14 January 2014

Hot Art

Amid thoughts of restitution and the Australian Proceeds of Crime regime, the 'truthiness' of people such as Mortenson and controversy over The Wolf of Wall Street (Belfort claims that he has been libelled by the Wall Street Journal) it is interesting to see the sentence on Vilma Bautista in New York.

The former personal secretary to Imelda Marcos was sentenced yesterday to two to six years in state prison for conspiring to sell Impressionist paintings belonging to the Philippine government.

The canvases, formerly held in the Marcos apartment in Manhattan, disappeared when Ferdinand Marcos was overthrown as president in 1986. They included Monet's 1881 L’Eglise at la Siene a Veuthevil, Marquet’s 1946 Le Cyprès de Djenan Sidi Saïd and Sisley’s 1887 Langland Bay.

David Chaikin's 2000 'Tracking The Proceeds of Organised Crime: The Marcos Case' [PDF] notes suggestions that Marcos and associates snaffled upwards of US$5bn. In one settlement in 1991 civil actions by the US regarding ownership of "certain currency, securities, gems, antiques and other property" ended with the Philippine Government agreeing to dismiss US civil claims against the Marcos family in return for those kleptocrats agreeing to transfer certain assets to the Philippines.

Bautista was also ordered to pay US$3.5m in state/city taxes, attributable to the 2010 sale of Monet's 1899 Le Bassin aux Nymphéas for US$43m.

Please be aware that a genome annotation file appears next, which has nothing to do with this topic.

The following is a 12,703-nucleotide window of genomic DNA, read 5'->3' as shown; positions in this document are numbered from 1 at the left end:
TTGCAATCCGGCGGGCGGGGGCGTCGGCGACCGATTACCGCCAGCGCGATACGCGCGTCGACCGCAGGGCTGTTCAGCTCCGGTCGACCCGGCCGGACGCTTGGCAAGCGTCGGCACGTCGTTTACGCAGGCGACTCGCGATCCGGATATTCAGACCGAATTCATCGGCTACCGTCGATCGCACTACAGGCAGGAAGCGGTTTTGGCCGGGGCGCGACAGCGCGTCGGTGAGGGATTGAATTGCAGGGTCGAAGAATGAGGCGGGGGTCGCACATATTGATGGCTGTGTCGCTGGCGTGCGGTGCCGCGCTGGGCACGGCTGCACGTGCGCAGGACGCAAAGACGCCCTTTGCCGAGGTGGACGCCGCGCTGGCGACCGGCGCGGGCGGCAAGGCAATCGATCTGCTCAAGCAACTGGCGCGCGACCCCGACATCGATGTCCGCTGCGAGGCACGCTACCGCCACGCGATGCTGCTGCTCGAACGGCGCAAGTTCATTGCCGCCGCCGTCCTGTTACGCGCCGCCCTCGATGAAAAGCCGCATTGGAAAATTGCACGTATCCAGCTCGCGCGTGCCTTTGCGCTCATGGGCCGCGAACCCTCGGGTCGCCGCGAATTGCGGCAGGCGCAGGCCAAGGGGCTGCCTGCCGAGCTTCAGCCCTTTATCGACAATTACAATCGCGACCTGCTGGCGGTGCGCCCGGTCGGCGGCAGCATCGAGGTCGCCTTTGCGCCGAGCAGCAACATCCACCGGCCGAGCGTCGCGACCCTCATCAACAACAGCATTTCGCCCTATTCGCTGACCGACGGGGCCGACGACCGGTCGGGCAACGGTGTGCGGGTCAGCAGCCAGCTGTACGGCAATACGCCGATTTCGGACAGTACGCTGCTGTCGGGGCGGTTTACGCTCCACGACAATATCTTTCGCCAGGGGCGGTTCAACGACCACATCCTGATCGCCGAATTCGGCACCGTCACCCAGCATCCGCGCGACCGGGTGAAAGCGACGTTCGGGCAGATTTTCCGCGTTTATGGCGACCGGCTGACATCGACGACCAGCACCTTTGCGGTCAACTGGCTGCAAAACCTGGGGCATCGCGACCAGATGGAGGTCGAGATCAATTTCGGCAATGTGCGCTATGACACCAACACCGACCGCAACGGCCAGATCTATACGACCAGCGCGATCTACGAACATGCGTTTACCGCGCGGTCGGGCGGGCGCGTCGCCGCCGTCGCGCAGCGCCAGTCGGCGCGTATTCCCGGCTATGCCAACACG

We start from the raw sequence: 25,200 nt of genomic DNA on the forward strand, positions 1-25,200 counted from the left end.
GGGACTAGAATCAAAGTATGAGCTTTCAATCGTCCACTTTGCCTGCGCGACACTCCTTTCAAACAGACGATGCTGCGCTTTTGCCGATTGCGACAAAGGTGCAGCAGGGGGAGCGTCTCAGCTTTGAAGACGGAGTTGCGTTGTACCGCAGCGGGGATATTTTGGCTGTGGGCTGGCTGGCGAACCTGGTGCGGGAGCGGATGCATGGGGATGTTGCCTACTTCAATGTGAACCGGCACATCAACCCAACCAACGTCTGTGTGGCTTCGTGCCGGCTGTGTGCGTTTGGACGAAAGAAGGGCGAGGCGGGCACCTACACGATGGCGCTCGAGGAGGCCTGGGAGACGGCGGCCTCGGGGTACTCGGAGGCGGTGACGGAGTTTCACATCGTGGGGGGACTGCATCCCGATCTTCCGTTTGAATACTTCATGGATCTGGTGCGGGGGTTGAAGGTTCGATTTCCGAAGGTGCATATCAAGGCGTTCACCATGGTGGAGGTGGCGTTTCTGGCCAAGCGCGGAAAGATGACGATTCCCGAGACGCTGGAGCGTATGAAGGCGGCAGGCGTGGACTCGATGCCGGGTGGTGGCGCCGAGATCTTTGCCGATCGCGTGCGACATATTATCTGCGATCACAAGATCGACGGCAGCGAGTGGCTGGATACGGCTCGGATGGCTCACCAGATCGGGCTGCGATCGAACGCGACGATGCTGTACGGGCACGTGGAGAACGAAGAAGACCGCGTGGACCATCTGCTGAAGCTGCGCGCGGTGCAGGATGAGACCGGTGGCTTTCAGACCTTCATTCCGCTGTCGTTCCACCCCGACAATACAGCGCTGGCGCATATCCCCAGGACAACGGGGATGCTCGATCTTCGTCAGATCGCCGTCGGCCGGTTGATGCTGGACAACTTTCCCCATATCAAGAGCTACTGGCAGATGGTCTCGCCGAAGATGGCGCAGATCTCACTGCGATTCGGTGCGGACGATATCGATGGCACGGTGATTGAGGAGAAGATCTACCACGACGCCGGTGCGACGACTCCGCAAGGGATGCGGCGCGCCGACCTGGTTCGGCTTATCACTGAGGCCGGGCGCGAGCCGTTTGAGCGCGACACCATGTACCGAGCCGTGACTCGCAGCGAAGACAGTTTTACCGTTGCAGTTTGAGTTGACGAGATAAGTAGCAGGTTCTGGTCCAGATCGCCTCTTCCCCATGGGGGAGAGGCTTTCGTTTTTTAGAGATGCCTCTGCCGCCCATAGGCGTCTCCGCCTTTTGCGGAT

The sale of that work was apparently uninhibited by the inability of Bautista to prove title apart from a single-page document purportedly signed by Mrs. Marcos in 1991 and witnessed by a notary who wasn't present when Marcos supposedly put her paw marks on the paper.

Last year the New York Times commented that
Cyrus R. Vance Jr., the Manhattan district attorney, likened the conviction to a “white-collar cold case” that came to light only because prosecutors had analyzed Ms. Bautista’s finances and tax returns. He said the case also highlighted the darker side of the art market. “We have solved the mystery of a painting that has been missing for decades,” he said. 
Ms. Bautista’s lawyers, Susan and Fran Hoffinger, had argued to the jury that their client was authorized to act as Mrs. Marcos’s agent and had intended to send some of the proceeds to her, but could not because the district attorney’s office had seized the money. 
Prosecutors never accused Ms. Bautista of stealing, but they presented evidence that she had hidden the paintings at her apartment on East 64th Street. Beginning in July 2009, as she was running short of money, she enlisted her nephews to find a private collector willing to buy the work. 
The jury was shown more than a dozen emails sent between Ms. Bautista’s nephews outlining their plans to sell the paintings on her behalf. The two men expressed worries about being caught and going to jail. … 
In April 2011, she failed to report the $28 million windfall on her state tax return and paid about $80 in taxes.